Last night she competed in a singing competition. Over the past five weeks at Cowboy's, a well-known downtown nightclub, dozens of performers have sung their hearts out in an effort to claim the right to sing in the enormous canvas tent of Cowboy's at the Calgary Stampede. On stage last night, four young women competed. The fifth contestant, a young man, dropped out prior to the show. The room was crowded with supporters and the normal, "It's Friday night at Cowboy's" crowd, "let's go have a foot-stomping, hootin' time!"

We were about 20 in Alexis' fan club. Mostly her friends except for we four 'elders'. In a room filled with twenty-somethings anything over 30 felt ancient and believe me, I felt older than anybody there! But it didn't deter us. Along with my daughter Liseanne and Alexis' boyfriend, my sister, and a couple of friends who love to hear Alexis sing, we stood and cheered with her friends, our enthusiasm a palpable voice of support.

What a gift to watch my daughter, that tiny little bundle of squirming, squealing, energy who arrived into my life 21 years ago last week, stand on the stage and belt out her two numbers. She sang with passion. Clarity. Fervour. She was a star.

Alexis' singing is always a lesson for me. When she sings, nothing stands between her and passion. Nothing stops her from giving it her best, her all, her rapt and utter attention. She is one with her song. One with her voice. She is the music that rises out of her into the world in such sweet, pure notes of joy.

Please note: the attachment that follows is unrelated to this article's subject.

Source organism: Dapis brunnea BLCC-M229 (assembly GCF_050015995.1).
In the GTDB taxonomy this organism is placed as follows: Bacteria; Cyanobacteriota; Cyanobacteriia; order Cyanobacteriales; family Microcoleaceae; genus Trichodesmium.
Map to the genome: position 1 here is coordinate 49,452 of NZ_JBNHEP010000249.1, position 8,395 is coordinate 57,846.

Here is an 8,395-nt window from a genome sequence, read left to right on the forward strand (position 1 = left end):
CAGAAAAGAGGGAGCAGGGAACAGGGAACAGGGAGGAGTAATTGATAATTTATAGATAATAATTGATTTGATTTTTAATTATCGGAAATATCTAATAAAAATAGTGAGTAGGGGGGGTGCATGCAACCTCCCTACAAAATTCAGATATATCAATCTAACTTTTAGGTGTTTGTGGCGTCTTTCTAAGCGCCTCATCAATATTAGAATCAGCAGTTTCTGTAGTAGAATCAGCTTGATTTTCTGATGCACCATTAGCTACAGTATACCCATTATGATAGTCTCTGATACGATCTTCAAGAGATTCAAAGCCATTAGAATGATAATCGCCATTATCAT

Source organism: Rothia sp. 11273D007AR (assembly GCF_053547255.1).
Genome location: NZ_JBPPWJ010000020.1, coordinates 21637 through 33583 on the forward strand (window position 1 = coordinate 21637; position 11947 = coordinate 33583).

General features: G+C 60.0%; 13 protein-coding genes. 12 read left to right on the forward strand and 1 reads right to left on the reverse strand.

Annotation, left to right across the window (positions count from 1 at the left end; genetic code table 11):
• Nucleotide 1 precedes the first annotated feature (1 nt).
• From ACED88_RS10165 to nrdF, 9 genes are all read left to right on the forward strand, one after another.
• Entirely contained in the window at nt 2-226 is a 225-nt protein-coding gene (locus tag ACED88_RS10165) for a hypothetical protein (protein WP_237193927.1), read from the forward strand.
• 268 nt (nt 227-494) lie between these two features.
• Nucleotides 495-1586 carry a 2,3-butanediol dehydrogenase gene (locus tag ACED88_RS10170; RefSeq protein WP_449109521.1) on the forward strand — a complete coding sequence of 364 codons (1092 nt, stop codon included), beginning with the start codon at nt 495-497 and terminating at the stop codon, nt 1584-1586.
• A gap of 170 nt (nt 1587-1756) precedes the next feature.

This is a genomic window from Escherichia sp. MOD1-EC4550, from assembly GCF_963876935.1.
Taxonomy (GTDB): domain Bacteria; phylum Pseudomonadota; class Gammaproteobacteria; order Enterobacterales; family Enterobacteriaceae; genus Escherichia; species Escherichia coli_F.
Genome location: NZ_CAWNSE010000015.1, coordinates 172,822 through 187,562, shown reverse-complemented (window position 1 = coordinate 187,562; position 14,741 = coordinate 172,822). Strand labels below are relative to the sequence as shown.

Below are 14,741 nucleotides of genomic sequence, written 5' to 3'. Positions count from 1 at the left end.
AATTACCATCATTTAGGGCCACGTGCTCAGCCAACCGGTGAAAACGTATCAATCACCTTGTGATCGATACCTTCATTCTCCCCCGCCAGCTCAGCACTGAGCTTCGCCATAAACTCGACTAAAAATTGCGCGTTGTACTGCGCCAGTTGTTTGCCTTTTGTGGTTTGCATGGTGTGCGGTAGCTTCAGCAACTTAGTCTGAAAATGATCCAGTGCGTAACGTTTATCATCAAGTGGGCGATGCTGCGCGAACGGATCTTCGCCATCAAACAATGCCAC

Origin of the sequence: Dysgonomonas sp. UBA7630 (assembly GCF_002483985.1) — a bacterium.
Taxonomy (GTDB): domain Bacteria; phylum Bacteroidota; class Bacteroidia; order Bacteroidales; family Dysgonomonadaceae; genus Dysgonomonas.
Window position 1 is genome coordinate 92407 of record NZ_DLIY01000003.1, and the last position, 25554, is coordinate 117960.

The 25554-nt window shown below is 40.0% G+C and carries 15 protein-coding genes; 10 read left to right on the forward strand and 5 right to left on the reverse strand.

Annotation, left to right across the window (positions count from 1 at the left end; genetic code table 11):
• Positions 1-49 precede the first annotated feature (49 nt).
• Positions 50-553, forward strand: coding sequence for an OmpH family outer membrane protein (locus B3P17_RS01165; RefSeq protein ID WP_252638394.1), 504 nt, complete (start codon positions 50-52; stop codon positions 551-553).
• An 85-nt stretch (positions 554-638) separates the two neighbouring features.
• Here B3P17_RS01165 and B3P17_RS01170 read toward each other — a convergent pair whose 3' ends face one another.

That's how life is meant to be lived. At one with the moment. In harmony with every element of our being as we commit, without reservation, to passionately being the best that we can be as we create a world of beauty with our vibrant songs of joy.

Last night Alexis stood on stage and sang her heart out. She's not a large woman, in fact, she's very petite. But standing up there, belting out her songs, she filled up all the space there was and shone brighter than the lights shining down on her. Her voice rose above the constant chatter and laughter of the crowd as people stopped talking and started listening. Standing in the middle of the stage, her eyes closed as she reached deep into the recesses of her soul, her passionate rendition of Son of a Preacher Man stole the noise from the room and filled it with the vibrant chords of her beautiful soprano.

When the votes were counted the news surprised no one. She won. She'll be performing next Friday night again in the Grand Finale, vying for the right to sing at the Stampede. Whether or not she wins is irrelevant. She's already won just by entering and giving it her best. After she came down from the stage last night, she came over to me, gave me a hug and said proudly, "I did it."